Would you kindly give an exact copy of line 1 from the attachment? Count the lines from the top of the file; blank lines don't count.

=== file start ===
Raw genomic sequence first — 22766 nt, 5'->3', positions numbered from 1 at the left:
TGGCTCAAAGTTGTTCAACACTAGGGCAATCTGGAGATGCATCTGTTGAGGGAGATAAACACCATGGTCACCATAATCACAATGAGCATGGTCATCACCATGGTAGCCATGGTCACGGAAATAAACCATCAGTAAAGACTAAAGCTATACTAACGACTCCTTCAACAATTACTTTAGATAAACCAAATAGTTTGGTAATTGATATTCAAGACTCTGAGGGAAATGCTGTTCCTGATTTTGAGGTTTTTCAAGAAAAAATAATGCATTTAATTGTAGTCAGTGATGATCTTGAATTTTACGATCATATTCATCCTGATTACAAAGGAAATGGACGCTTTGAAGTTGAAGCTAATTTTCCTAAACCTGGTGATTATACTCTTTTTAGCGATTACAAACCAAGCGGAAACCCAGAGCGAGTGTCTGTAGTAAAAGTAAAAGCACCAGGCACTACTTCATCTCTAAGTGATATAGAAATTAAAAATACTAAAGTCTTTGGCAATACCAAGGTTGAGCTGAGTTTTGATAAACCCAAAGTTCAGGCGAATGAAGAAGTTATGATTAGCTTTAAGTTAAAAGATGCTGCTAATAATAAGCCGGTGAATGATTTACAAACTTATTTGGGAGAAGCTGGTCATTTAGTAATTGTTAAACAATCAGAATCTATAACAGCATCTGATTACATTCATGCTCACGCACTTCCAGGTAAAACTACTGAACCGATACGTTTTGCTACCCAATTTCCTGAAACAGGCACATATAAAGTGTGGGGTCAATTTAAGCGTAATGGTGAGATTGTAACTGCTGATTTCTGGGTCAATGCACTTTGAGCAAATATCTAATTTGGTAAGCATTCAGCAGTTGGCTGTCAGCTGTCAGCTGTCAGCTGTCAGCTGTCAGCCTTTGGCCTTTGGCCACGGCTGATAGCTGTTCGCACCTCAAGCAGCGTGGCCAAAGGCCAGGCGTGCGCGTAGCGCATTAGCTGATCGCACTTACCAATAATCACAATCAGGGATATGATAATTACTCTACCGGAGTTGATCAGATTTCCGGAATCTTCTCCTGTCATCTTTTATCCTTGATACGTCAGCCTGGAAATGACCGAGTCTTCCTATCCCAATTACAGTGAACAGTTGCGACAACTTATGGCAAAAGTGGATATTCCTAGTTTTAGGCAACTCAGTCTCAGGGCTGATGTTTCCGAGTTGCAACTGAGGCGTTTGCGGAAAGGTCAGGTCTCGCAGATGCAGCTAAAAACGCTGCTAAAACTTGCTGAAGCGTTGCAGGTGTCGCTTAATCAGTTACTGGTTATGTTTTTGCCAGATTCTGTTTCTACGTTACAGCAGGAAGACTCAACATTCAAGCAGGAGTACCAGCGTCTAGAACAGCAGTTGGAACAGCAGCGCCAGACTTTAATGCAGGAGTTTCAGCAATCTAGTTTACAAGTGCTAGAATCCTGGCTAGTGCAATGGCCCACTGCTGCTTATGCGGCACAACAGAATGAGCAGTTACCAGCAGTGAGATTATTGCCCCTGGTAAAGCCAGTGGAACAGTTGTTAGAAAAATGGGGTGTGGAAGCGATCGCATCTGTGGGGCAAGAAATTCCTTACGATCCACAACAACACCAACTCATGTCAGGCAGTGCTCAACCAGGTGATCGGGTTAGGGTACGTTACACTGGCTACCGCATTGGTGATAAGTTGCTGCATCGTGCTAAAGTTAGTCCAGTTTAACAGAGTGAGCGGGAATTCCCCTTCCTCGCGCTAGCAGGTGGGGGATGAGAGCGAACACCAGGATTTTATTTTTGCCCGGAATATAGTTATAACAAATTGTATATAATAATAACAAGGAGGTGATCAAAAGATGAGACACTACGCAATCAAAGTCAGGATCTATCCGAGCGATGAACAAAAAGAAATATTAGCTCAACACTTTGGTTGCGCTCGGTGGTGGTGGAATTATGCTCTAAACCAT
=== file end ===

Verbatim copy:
Raw genomic sequence first — 22766 nt, 5'->3', positions numbered from 1 at the left: